DEUTERONOMY 5, 6 and 7
Growing up in a God-fearing, Bible-believing home does have its drawbacks. It is tempting to think that all the real action happened between your parents and the Lord, before you were born, and that you are just a kind of afterthought or add-on to your parents’ blessings. The Children of Israel were in a similar position: all the real action and promises had occurred 40 years previously at Sinai, before most of them were born; what did it have to do with them?
God answers this by saying “I made the covenant with you at Mt Horeb, not just with your parents; I spoke with you out of the fire, face to face, and you heard my voice”. In fact, he underlines the fact that the present, living, generation are the real beneficiaries of his covenant (and certainly, to benefit from the Old Covenant, you needed to be alive!). The Old Covenant was made to all the descendants of Jacob, present and future, so this generation was included at Mount Horeb as the one living at the time. Under the New Covenant, all who are in Christ are equal beneficiaries of its blessings, and all the ‘action’ did not end in the First Century AD.
I’ve covered the Ten Commandments previously in these notes (on Exodus 20), but we will just look at a couple of them again. Number One is almost like a marriage contract: “No other gods but me” means to be faithful to the Lord alone. To break that one is a kind of spiritual adultery. Number Two does not really repeat the first one but specifies how not to worship the true God: “Avoid using images or things that I have created, as methods of worship”, He is saying. Deuteronomy 12:4, 31 explain this further.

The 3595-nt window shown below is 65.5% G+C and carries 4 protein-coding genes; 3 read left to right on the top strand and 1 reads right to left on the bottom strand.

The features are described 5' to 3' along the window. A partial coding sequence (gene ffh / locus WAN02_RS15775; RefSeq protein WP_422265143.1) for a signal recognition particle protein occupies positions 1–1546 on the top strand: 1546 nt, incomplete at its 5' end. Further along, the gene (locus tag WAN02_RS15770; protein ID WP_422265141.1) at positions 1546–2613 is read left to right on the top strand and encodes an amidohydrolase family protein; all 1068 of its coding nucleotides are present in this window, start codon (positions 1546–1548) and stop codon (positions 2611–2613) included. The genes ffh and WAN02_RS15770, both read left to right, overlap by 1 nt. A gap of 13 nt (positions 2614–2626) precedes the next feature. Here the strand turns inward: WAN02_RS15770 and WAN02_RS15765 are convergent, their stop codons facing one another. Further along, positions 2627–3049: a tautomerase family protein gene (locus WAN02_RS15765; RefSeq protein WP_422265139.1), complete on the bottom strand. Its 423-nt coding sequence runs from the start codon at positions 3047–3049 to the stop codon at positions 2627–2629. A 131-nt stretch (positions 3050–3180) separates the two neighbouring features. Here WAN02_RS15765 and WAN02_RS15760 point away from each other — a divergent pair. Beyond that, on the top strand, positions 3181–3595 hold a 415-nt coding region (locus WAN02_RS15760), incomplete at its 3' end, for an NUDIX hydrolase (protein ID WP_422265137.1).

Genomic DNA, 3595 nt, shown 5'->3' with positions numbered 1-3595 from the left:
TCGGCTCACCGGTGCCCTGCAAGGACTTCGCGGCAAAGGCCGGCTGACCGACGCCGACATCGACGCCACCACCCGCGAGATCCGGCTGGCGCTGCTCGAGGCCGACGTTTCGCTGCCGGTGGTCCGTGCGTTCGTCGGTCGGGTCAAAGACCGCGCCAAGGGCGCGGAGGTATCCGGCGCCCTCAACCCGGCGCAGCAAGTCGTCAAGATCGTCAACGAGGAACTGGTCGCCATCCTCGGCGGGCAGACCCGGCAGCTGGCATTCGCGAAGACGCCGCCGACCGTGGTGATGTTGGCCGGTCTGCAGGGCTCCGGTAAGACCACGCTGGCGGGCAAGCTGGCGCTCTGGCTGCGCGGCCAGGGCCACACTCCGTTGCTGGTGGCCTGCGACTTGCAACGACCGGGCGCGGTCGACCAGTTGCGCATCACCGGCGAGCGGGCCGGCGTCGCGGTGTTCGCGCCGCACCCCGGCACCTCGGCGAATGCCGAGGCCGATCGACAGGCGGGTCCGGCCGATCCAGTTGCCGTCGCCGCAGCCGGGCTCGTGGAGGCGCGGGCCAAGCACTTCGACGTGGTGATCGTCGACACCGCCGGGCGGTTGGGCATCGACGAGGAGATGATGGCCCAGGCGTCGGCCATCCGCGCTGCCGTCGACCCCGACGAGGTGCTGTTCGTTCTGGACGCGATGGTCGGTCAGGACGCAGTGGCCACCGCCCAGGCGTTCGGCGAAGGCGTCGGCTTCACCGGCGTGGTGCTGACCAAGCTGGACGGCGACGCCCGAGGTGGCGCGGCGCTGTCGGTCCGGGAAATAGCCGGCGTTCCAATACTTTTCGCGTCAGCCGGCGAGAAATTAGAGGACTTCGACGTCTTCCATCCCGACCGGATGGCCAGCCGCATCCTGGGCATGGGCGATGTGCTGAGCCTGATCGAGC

Commandment Five – “Honour your Father and Mother” is the only positive one (“You shall…”) and underscores the fact that the Kingdom is based not primarily on the model of citizenship of a nation, but on families and households that have a deep relational connection with one another. The basis of any strong society is the family (and they come in all shapes and sizes) and, historically, those societies that have sought to undermine this or to de-support it have suffered greatly.
At the end of Deuteronomy 5, is the cry of God’s heart: “Oh, that their hearts would be inclined to fear me and keep all my commands always, so that it might go well with them and their children forever!” We see his motives and desires for Israel exposed, and these motives are out of love for them. The great commandment follows in the next chapter:
“Hear, O Israel: the Lord our God, the Lord is one. Love the Lord your God with all your heart and with all your soul and with all your strength.”
The commands of God, then, were given for Israel’s prosperity and their long life; they were to be discussed at all times of the day and night and written down and told to their children. Meditation on the Word of God always produces abundant life (Joshua 1:8).
In Deuteronomy 7, it goes on to say that God chose Israel and set his affection on them. Why? If you read on, it never really gives an answer that is any different from “I chose you because I loved you, because I chose you…”! Such is the sovereignty of the Lord, and some things will remain mysteries until the Age to Come arrives. Israel just needed to love the Lord back, by being obedient to his commands, and then their lives would be entirely full of blessing from beginning to end.
In terms of the nations who were already in the land, Israel had two commands: (1) Do not make treaties or intermarry, show them no mercy or pity, break their idols, and kill them all – or else they will contaminate the true faith and offend the true God. (2) Do not be afraid of them but remember how God has acted powerfully on your behalf in the past; this builds faith for the present and an expectation of miracles grows in us now. 7:22 explains that God does these miracles in his own time and at his own pace, but that he will get the job done for us. We simply must trust him to get on with it, and just be obedient ourselves.